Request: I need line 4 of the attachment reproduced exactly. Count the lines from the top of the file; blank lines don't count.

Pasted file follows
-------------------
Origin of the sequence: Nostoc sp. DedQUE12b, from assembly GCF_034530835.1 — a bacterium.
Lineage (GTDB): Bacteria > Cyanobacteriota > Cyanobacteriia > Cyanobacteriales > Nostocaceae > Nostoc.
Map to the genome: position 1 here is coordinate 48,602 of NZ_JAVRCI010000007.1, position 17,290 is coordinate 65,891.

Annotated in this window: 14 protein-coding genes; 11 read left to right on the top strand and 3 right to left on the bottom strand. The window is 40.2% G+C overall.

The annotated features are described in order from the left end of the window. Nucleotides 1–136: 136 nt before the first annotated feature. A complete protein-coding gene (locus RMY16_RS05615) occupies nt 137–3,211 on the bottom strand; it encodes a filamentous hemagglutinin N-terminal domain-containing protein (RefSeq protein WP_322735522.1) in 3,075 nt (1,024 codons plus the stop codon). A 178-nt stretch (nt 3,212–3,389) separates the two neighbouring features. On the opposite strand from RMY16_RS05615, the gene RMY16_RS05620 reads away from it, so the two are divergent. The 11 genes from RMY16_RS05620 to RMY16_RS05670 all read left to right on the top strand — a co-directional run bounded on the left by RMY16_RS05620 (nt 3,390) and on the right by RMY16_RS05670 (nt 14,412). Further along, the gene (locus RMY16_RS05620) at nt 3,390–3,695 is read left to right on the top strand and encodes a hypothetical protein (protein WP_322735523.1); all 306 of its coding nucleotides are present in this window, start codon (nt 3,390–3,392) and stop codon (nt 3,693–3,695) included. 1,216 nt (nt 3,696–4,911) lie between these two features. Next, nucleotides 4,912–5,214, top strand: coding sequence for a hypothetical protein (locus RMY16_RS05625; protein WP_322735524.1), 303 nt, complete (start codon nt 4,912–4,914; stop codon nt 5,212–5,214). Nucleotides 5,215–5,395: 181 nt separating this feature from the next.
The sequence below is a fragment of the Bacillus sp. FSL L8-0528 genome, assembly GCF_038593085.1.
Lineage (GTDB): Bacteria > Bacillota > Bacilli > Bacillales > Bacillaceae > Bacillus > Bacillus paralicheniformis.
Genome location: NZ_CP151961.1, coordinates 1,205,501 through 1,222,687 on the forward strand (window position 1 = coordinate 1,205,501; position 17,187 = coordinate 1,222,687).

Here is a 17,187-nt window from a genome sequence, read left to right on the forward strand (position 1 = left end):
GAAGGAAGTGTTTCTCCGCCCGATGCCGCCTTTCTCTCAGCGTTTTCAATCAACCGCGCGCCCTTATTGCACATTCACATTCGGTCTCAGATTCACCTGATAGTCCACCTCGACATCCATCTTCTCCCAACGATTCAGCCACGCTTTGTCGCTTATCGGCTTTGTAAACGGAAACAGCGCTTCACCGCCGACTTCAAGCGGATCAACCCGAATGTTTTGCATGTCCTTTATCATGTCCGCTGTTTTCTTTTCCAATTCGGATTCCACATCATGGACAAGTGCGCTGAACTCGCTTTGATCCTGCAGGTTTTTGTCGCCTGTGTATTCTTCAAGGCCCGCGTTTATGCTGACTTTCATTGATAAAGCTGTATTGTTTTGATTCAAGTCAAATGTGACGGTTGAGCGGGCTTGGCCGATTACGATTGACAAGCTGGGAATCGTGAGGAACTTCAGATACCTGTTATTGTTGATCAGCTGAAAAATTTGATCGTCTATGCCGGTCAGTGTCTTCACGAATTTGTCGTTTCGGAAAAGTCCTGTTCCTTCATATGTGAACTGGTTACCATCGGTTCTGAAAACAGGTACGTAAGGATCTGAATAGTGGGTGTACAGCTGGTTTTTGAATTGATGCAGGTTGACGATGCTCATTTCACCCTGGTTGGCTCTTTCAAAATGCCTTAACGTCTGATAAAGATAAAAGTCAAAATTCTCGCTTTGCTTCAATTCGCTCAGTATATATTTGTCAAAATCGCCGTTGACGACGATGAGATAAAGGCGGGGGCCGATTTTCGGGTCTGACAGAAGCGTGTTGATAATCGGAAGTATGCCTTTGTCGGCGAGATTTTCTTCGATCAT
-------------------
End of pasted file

Annotated in this window: 14 protein-coding genes; 11 read left to right on the top strand and 3 right to left on the bottom strand. The window is 40.2% G+C overall.